After working in the VyStar credit union mail room for more than 20 years, Duane Sikes has been indicted for stealing $5.4 million between 2002 and 2017. Sikes now faces five counts of embezzlement and 10 counts of mail fraud. VyStar Credit Union is based in Jacksonville, Florida.
According to the indictment and a report from Jacksonville’s WOKV, Sikes quietly used his mailroom position to earn money on the side. A lot of money. As part of his duties in the mailroom, Sikes is accused of using VyStar-issued checks to purchase postage stamps. After working on the job for eight years, Sikes began allegedly buying large amounts of stamps, far more than the credit union needed, and selling them to a company in New York. The New York company would then resell the stamps and send a portion of the sales to Sikes.
It’s not uncommon for employees to steal from their company. Cybersecurity experts believe that up to 59% of former employees will steal proprietary corporate data of some kind upon leaving the company. Insider employees who have already gained the trust of the business they are working for often have privileged access to information within a system. This privilege is a vulnerability that forces businesses to measure risk vs benefit vs cost when it comes to employee access.
And Fortune 500 companies aren’t the only organizations at risk from insider threats like embezzlement, employee theft, and fraud. Even small, local companies are at risk. In fact, because small businesses often lack sophisticated quality assurance programs, internal audits, and cybersecurity systems, they are actually more vulnerable to internal theft in many ways.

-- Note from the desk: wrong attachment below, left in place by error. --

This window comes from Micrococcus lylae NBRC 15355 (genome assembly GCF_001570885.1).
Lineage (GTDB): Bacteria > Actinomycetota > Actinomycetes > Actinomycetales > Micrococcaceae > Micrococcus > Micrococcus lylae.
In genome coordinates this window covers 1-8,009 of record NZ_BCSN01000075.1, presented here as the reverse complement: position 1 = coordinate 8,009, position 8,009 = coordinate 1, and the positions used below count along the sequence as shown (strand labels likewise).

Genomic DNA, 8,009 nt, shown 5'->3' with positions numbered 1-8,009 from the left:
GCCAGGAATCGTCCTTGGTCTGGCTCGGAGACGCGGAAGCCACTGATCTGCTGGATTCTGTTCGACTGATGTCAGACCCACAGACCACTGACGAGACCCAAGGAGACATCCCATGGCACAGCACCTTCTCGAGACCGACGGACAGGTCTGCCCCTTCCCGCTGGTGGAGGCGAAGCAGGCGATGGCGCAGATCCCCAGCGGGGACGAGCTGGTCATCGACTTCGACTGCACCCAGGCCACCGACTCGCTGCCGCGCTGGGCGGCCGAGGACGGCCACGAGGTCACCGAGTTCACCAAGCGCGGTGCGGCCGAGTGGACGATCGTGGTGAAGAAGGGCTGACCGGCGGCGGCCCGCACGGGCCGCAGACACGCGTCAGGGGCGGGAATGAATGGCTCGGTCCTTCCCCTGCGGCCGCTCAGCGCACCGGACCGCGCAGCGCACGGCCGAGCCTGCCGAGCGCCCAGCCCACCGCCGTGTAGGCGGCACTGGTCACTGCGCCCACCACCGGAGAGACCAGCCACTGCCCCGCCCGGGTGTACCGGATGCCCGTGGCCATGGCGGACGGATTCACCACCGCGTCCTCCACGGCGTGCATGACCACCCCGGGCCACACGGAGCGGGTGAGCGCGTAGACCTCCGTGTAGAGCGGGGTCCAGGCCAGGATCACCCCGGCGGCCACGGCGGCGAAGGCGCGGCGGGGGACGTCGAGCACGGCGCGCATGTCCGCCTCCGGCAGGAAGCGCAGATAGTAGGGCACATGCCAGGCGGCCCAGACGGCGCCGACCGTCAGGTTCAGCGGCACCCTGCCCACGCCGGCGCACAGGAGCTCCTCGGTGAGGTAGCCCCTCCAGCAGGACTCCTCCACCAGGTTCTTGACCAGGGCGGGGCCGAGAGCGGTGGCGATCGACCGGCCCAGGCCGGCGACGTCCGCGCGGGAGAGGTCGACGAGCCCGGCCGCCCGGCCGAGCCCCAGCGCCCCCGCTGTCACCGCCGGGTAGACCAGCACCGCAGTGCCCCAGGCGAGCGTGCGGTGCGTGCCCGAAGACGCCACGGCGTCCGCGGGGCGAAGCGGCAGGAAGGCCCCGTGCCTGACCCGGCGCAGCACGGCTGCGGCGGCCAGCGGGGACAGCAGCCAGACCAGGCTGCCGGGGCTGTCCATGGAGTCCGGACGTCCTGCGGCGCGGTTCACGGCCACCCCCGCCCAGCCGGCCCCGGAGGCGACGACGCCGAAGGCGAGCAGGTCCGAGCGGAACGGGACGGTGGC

Small business face less outside scrutiny as well. For instance, small businesses with assets between $1 million and $5 million are audited by the IRS at a rate of 1.2%. Large corporations (assets in excess of $10 million) are audited at a rate of 6.2%.
When employees steal from their company, whether they are stealing data or money, the key factor is easy access. Many white collar crimes start as crimes of opportunity. Of course, in time, they can be quite lucrative for the perpetrator.
According to the indictment, Sikes earned more than $3.6 million between 2007 and 2017 selling stamps. If he’s convicted, Sikes will have to forfeit the illicit stamp collection proceeds, an estimated $3.6 million, and any other money tied to the embezzlement charges.
In a statement, VyStar called the incident an “isolated incident.”
VyStar contacted the authorities the moment they discovered Sikes’ actions and have been cooperating fully with the investigation. They assure all customers that their accounts and personal information is safe and was not compromised in any way.